So it would seem likely that because this second-language group is less concerned about the issue than native speakers, they will keep the old ICEL text as a kind of ‘default’ version. [So, then the new texts fo into force they will break the rules. See what I mean?] Most probably won’t have enough practice to get the new texts into their heads [Is this suggestion that they aren’t very smart?] even if they think it worthwhile printing the leaflets. [Printing leaflets is a practical concern I can understand in a poor country.] We are actually talking about a lot of people – countries like India, the Philippines and Nigeria where there are substantial populations of second language English-speakers who sometimes do celebrate in English. [Time and again, I have heard from bishops and priests from the countries mentioned that the people appreciate LATIN. Would that be a good approach? Use Latin and let people in the pews have whatever translation they want?]
In similar vein, I recently led a workshop for some religious sisters in Johannesburg, most of whom were second-language English-speakers. We didn’t have any leaflets available so we decided to use the old ICEL version with the exception of including the response ‘And with your spirit’. It was an awkward hybrid, and probably not the first or last! [So… the hybrid was "awkward". Who decided to do it that way?]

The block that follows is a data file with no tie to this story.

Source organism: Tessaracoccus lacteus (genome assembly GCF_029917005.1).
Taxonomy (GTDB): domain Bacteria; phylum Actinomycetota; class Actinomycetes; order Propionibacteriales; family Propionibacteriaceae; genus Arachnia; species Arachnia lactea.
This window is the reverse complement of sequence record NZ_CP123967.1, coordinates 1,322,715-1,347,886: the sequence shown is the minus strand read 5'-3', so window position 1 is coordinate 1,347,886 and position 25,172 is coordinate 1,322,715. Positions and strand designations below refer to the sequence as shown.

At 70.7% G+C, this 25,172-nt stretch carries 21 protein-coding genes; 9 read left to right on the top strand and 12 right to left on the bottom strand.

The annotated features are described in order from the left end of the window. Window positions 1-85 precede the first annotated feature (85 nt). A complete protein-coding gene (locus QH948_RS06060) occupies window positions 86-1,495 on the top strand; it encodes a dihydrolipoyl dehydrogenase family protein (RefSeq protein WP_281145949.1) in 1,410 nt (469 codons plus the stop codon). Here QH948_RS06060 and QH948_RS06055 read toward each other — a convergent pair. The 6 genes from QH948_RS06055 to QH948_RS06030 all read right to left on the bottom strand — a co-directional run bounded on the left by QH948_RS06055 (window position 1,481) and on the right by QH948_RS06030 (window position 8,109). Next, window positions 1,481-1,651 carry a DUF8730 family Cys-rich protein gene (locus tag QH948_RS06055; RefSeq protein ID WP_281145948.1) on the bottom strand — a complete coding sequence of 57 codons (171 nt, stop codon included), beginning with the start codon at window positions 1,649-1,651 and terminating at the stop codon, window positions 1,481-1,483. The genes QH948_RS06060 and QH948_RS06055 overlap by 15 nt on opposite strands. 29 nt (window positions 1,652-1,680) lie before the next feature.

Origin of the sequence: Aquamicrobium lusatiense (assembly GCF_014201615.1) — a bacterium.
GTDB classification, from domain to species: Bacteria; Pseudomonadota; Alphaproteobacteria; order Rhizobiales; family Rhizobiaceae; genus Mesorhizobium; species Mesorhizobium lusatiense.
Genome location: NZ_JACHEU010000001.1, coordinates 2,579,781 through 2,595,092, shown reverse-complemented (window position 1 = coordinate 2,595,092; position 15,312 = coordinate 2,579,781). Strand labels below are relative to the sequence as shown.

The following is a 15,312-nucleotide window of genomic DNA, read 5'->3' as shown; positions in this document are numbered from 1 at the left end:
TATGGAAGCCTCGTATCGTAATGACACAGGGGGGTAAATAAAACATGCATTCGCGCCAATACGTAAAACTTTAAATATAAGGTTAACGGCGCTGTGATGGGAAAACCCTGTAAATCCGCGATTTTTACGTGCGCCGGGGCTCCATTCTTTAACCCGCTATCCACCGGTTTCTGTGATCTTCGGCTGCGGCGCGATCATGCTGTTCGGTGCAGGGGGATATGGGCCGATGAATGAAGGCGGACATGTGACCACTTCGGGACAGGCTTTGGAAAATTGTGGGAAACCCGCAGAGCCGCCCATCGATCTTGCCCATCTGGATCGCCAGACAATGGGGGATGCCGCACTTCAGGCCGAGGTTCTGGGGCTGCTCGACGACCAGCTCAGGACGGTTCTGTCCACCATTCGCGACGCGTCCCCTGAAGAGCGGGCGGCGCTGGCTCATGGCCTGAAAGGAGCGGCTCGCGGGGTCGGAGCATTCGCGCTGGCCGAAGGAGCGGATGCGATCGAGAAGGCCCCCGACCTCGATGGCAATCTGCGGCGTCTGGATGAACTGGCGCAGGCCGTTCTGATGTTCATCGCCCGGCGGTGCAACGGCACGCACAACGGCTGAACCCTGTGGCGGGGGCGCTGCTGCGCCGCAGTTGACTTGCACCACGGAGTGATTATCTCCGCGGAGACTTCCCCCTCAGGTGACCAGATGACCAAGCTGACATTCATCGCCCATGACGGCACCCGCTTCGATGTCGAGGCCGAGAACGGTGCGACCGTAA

Another potential force for liturgical division lies in the recent permission given to celebrate the Tridentine rite. [Okay… this writer seems to interpret developments through a hermeneutic of rupture.] Among native English speakers I have heard several people remark wryly that if the Latin Mass Society has the right to use the Tridentine version, what is there to stop a ‘Vatican II Society’ claiming their right to stick to the old ICEL Mass? [Ehem… the Church’s law? Summorum Pontificum is the law of the Church. Right now using the lame-duck ICEL version is the law of the Church, except apparently in those places where the new texts are used ad experimentum.] If the Church was unable to resist the demands of a small group like the Latin Mass Society, it’s unlikely to be able to say no to the much larger numbers that might to want to celebrate in the old ICEL version. [Slick, huh? Will he suggest, as he did above, that you should be able to get your way by breaking the rules… so you can be "pastoral"?]